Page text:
This article contains spoilers for the plot of the film Burning.
Lee Chang-dong’s Burning, a promising contender in the Foreign Language Film Oscar race, takes place in two South Koreas. The first is a country of leisure, where 20- and 30-somethings stroll through elegant cafés and bob to K-pop club bangers. The second faces ongoing economic turmoil. Billions of dollars constitute the average household debt, millions of citizens have gone to the streets to overthrow a president cozy with conglomerate interests, and hundreds of thousands of young people remain jobless. Burning brings to focus the clash between these two countries through the life of a working-class man named Jong-su (played by Yoo Ah-in).
Jong-su is a silent, masculine type whose life is a sum of losses. His hometown of Paju is one of many small-town regions in South Korea facing overwhelming change amid urbanization. His mother abandoned the family when Jong-su was a child, returning only to request money from her unemployed son. His father faces trial for assaulting a local government official, leaving Jong-su with the neglected family house and a diminished cattle farm. Even when Jong-su wins the affection of his childhood acquaintance Hae-mi (Jeon Jong-seo), he quickly loses this fledgling romance to a wealthy urbanite named Ben (Steven Yeun).
Throughout the film, Jong-su scuttles between Paju—a mere checkpoint away from the demilitarized zone—and Seoul, hoping to salvage his relationship with Hae-mi and monitor the ever mysterious Ben. With its striking juxtapositions between the rural and urban, embodied by Jong-su and Ben, Burning rejects the glamorization of Asian wealth and the notion of a universal Asian identity, as recently depicted onscreen in Crazy Rich Asians. Instead, Lee concentrates his film on the extreme class inequality in South Korea, underscoring the economic desperation that destroys families, ravages homes, and consumes dispossessed individuals.
Burning takes its basic plot line of boy-meets-and-loses-girl from Haruki Murakami’s 1992 short story “Barn Burning.” In both the film and the original story, the male protagonist loses a love interest from his hometown to a Gatsby figure with a penchant for arson. When the beloved vanishes without a trace, the protagonist suspects the new boyfriend is to blame. But unlike Jong-su, Murakami’s narrator is a middle-class man who lives on the outskirts of Tokyo and remains indifferent to the world around him. He can afford to detach from material and emotional concerns; Jong-su, meanwhile, cannot. Appropriately, while Burning follows Jong-su as he crisscrosses South Korea in search of Ben and Hae-mi, Murakami’s “Barn Burning” slices away the physical details of the story’s urban setting, situating the ultimately unvexed narrator in a cosmopolitan way of life.
Ben shares the rootlessness of Murakami’s style when he asserts a personal philosophy of “simultaneous existence.” “I’m here and I’m there,” he explains to Jong-su in one of many patronizing conversations. “I’m in Paju, and I’m in Banpo. I’m in Seoul. At the same time, I’m in Africa.” Ben never reveals how he supports this lifestyle, but he owns a Porsche and a high-rise apartment in Seoul’s wealthiest district; he clearly isn’t hurting for money. Ben’s identification with the global elite dovetails with his Americanness, as suggested by his unusual name and accent. When he extends his hand for a casual (American) handshake and Jong-su bows, as per Korean custom, this moment further marks Ben as a flaneur who comfortably maintains distance from society.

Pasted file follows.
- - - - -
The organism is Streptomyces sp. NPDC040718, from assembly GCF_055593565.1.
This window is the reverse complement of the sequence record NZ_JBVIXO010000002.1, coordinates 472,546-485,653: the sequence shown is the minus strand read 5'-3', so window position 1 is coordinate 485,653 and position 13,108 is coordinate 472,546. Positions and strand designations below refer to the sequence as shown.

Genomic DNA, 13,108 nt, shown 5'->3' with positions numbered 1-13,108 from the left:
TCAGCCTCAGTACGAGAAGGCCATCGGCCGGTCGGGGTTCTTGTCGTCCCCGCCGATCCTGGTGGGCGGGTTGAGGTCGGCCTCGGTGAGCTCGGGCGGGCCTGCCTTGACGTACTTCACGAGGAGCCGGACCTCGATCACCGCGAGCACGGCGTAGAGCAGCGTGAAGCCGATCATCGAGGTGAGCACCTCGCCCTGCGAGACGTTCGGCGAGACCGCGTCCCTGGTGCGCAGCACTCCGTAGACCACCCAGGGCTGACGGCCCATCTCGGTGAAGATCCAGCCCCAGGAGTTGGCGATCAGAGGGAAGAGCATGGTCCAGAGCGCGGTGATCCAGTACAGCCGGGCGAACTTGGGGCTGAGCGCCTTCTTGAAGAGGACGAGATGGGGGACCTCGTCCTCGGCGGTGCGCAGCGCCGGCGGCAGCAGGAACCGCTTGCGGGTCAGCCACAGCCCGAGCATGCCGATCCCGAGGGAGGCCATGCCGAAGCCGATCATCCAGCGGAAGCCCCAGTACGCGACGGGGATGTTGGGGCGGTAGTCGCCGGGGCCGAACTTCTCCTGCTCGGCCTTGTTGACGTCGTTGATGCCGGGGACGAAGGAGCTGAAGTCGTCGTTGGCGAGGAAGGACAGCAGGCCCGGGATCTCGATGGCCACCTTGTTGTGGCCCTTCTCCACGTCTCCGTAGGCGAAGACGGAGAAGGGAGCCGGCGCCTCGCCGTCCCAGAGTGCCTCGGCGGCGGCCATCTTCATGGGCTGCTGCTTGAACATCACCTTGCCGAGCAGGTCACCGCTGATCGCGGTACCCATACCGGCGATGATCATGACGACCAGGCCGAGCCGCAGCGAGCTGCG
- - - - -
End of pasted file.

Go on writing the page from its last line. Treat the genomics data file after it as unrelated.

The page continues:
The external setting of Burning speaks to its characters’ hidden biographies. Ben’s nonchalance indicates the control afforded by his wealth. His dissociative coldness maps onto his immaculate Gangnam apartment. Jong-su’s impassivity, on the other hand, is a defense mechanism that holds at bay familial drama, financial woes, and heartbreak. His barely concealed anxiety manifests in his family’s farmhouse, the rooms of which overflow with dirty dishes, instant-ramen containers, and old photographs that conjure jarring memories.
It is on Jong-su’s turf, during Ben and Hae-mi’s visit to Paju, that the two men hold a conversation that develops into a tit-for-tat showdown. While Hae-mi is asleep, Jong-su reveals that he hates his abusive father, who had once forced him to set his mother’s belongings ablaze. Ben offers no words of condolences. Instead, he casually boasts about being a serial arsonist. The real reason for his visit is not to see Hae-mi’s hometown, as she believes, but to “scout” another greenhouse for burning. Ben explains that he never gets caught because “Korean police don’t pay attention to those sorts of things.” The nature of these secrets emphasizes just how different the men’s worlds are: Jong-su is trapped by trauma, while Ben wreaks havoc without consequence. This disparity is reflected in other scenes, too: We see Ben smoking marijuana (a highly banned substance in South Korea) and speeding in his Porsche. Yet it is Jong-su who is stared down by two Seoul policemen for simply loitering in his pickup truck.
Jong-su’s paternal angst is a significant detail that connects back to the inspiration for Murakami’s short story, William Faulkner’s 1939 “Barn Burning.” Set in the stratified American South of the 1890s, the story follows a poor white boy who must decide where his loyalties lie—with his abusive arsonist father, or with an indifferent law. But if Jong-su at first appears as the dutiful, law-abiding son in contrast to the previous man of the house, everything changes after his final moments with Hae-mi. When Hae-mi disconnects her phone and then vanishes without a trace, Jong-su suspects Ben is to blame yet lacks enough evidence. Unlike Faulkner’s protagonist, Jong-su ultimately decides to take justice into his own hands and begins stalking Ben.
The devolution of psychological obsession into a cat-and-mouse hunt allows for a remarkable cinematic revision of Murakami’s aesthetic of placelessness. Lee’s camera follows Jong-su and Ben as they snake through the well-paved streets of glittering Seoul which, by day’s end, transform into the dirt paths that cut through Paju’s hills. These lengthy takes play out the irreconcilable distance between urban wealth and rural dispossession, conjuring a vastness that speaks not to endless possibility or to Ben’s “simultaneous existence”—but rather to Jong-su’s all-consuming despair.